Friday, November 30, 2007

So Long, Evel Knievel

I hate to post three obituaries in a row, but I can't let this one pass without mentioning it. CNN reports that Evel Knievel has died today at the age of 69. His action figures were the "must have" toys when I was in second grade. Long before I was aware of professional sports or movie stars, my room was adorned with Evel Knievel posters. I had the Evel Knievel lunch box, and even his full length LP, an odd mix of songs and interviews. He retired in 1980, but had enjoyed something of a revival as a pop culture icon in recent years. The report says that he had been in poor health for several years.

Looking back, it sure seems like his success rate wasn't too high. His attempt to jump over the Snake River Canyon was a bust, and his jumps at Caesar's Palace and Wembley Stadium ended with an ambulance ride. Still, you can't deny that he was a remarkable showman, and he came around just at the right time. A guy like that would never get a chance to become an international celebrity today.

And a final bizarre footnote, the wire services were reporting just yesterday that Knievel had settled his lawsuit with Kanye West after the rapper visited him at his home. The articles included a strange photo of the two, probably taken just two days ago.

Tuesday, November 27, 2007

Inventor of Gatordade Dies

Doctor Robert Cade, the University of Florida researcher who invented Gatorade has died. He was 80.

His concoction was born after the school's football coach asked him why his players "don't wee-wee after a game." Cade learned that the problem was dehydration, and his drink helped the Gators players replace carbohydrates and electrolytes lost through sweat while playing in swamp-like heat. The product took it's name from the team, and would spark a $5.5 billion a year sports drink market.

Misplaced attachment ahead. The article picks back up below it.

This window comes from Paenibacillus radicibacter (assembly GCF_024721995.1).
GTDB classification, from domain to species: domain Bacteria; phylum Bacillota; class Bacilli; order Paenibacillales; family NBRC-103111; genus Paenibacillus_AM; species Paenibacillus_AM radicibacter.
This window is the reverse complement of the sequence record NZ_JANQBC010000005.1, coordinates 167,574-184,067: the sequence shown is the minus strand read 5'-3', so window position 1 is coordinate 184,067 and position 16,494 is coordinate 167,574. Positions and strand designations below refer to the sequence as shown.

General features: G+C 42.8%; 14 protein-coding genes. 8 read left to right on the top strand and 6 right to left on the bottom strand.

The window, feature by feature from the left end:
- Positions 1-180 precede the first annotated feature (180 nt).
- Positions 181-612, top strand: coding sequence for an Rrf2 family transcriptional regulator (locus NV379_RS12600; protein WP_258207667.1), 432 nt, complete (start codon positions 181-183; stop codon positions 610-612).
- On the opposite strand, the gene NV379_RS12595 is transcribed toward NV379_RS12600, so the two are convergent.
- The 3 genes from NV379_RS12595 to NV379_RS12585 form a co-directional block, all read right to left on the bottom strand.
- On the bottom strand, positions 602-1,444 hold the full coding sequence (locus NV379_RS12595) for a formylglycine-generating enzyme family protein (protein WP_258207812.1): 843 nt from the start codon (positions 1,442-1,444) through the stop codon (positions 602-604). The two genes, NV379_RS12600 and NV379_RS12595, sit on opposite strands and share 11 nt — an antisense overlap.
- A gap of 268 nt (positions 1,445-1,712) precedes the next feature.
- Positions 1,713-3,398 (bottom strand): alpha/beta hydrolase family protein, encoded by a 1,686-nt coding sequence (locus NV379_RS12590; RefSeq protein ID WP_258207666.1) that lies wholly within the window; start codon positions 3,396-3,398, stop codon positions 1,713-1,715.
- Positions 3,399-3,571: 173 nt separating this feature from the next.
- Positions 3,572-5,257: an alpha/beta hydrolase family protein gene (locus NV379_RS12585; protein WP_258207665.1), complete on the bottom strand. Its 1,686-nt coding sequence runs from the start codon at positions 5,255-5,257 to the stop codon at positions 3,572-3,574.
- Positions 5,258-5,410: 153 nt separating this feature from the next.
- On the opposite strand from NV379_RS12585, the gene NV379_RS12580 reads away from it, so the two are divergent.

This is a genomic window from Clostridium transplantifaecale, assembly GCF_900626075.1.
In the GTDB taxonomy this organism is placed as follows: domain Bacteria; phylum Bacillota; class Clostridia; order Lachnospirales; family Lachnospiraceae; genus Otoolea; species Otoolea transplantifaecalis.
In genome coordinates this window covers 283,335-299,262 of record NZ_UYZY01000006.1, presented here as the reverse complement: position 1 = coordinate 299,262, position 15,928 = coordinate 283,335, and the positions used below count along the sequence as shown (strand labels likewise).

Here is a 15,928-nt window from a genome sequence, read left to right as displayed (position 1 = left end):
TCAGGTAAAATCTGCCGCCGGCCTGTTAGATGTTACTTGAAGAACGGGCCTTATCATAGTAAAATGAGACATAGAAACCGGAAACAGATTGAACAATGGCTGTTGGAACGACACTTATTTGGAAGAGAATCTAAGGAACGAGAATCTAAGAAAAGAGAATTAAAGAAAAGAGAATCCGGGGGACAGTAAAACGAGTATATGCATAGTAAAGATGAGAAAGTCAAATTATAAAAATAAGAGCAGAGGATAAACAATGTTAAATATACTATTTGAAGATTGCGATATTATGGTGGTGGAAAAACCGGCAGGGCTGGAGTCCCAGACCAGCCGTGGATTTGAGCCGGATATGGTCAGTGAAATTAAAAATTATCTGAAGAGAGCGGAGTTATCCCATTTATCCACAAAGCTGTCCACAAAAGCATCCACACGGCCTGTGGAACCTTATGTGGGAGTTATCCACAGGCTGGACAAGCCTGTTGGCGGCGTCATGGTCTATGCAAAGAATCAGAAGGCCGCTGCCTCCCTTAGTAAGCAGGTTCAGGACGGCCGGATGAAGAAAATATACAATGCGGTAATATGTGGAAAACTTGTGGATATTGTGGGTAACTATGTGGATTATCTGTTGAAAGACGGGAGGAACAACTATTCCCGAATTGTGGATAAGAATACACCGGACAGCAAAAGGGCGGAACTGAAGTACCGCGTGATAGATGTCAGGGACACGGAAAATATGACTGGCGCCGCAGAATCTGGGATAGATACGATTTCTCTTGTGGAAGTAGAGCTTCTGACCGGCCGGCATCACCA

In a 2005 interview, Cade said he was proud that Gatorade was based on research into what the body loses in exercise. "The other sports drinks were created by marketing companies," he said.

Saturday, November 17, 2007

The Old Lefthander

News out of Cincinnati that Joe Nuxhall has died... He spent 31 years as a radio broadcaster for the Reds, with a unique style that made him immensely popular with his listeners. My own interest in baseball grew from listening to his accounts on the radio as a nine or ten year old boy in Cincinnati. He always ended the night with his signature phrase -- "this is the ol' lefthander, rounding third and heading for home."

Nuxhall made his major league debut in 1944 when he was just 15 years old, making him the youngest player in modern baseball history. He retired the first two batters he faced, but got rattled when Stan Musial came up to the plate. The legendary hitter lined a base hit, and the Cardinals scored five runs before manager Bill McKenchie took the kid out of the game. Nuxhall was sent to the minors and didn't return to the big leagues for eight years. By then, he'd become a confident young pitcher. His best season was probably 1955, when he went 17-12 and earned the first of two all-star appearances. The Reds traded him to Kansas City in 1961, so he missed Cincinnati's trip to the World Series that fall. He returned as a free agent in June of 1962 and pitched for the Reds until he retired in 1966.